Build a Better Burb is an online publication dedicated to improving suburban design and planning. It uses engaging visuals to help suburban residents and leaders explore solutions from across the country that can be applied to their communities.
By showcasing innovative ideas and outstanding projects, the site seeks to inspire conversation about the importance of design and planning within suburban communities.
The articles on the site highlight bold ideas for improving housing, regional planning, parking and transit, and a sense of place within suburban downtowns and neighborhoods.
The Build a Better Burb website evolved from a design competition that was sponsored by the Long Island Index in 2010. The Build a Better Burb competition called for bold ideas from architects, urban designers, planners, and visionaries for the underutilized land in Long Island’s downtowns.
The goal was to reimagine what might be possible for our region. Seeing the scope of the problems facing Long Island, we realized that small tinkering at the edges wasn’t going to stop the brain drain or create vibrant town centers or convince businesses to locate here in order to reinvigorate our sagging economy.
We knew there was land to build on – 8,300 acres, in fact, within just ½ mile of our over 100 downtown communities. But where were the exciting ideas of what we might create there? For too long, there has been a crisis of imagination.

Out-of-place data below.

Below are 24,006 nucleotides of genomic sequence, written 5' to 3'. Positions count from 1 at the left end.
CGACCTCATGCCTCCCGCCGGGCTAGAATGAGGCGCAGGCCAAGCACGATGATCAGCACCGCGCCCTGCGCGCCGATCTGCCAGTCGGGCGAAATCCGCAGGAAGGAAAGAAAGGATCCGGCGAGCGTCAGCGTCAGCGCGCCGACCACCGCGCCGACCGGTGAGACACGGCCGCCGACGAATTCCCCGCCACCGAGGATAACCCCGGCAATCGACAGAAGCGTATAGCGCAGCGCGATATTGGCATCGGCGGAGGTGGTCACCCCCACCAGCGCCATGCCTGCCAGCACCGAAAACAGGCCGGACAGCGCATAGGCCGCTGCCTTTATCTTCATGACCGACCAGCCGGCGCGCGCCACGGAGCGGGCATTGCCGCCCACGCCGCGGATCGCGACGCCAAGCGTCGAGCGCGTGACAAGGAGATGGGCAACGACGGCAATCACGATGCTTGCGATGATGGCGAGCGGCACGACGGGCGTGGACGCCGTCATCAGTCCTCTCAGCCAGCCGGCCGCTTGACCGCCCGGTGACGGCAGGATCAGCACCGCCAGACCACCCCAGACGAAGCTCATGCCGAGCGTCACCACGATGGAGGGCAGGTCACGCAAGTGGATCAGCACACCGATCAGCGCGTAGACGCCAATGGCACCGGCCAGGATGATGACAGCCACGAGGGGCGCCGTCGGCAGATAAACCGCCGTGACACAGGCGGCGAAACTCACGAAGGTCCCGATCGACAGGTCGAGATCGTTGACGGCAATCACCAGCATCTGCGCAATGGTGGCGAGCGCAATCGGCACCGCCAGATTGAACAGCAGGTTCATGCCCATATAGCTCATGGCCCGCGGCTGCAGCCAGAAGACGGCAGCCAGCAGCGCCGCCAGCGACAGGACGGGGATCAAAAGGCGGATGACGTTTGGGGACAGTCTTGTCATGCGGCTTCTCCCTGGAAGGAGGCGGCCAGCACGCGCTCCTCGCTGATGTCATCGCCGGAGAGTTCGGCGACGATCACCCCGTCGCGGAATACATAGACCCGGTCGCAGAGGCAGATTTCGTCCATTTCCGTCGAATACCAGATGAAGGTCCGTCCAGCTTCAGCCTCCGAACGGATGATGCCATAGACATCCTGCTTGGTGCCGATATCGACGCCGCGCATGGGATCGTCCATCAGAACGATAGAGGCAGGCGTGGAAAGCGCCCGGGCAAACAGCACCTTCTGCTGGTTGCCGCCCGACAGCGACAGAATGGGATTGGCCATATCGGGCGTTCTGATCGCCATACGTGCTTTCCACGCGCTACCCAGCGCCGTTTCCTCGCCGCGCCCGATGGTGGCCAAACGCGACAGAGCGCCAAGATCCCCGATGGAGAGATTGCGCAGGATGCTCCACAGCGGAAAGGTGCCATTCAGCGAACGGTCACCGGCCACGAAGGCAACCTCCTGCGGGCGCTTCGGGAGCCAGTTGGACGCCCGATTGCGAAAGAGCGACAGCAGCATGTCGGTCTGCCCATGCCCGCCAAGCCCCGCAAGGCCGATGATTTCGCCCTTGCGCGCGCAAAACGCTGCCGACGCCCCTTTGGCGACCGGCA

Bold new ideas are urgently needed. So in recruiting designers for the competition, we asked that they drop any preconceived notions about what was or was not possible.
What would you do on these acres of opportunity? Build a car-free community? Plant an oasis of urban agriculture? Produce renewable energy and with it, provide well-paying green jobs? Use landscape systems to repair regional ecologies? Enhance public space and the civic realm?
The Build a Better Burb competition asked for innovative solutions at a variety of scales, from small-scale to regional. It sought both prototypical ideas as well as concepts tailored to particular downtowns. Photographs, renderings, plans, diagrams and other illustrations were requested to illustrate entrants’ ideas.
"Never doubt that a small group of thoughtful, committed citizens can change the world.
Indeed, it is the only thing that ever has"
Margaret Mead, Anthropologist
(used with permission)
"If you don't like the news .... go out and make some of your own !!"
Wes "Scoop" Nisker, Newscaster
Government is a slow and tedious process. While it often includes citizen and neighborhood involvement, non-governmental, private organizations have created movements and interesting groups which can create positive change in our cities and towns.
I am fascinated by the way groups are created and how they influence public decision making. This blog merely recognizes them and forwards the description of these groups from their own websites.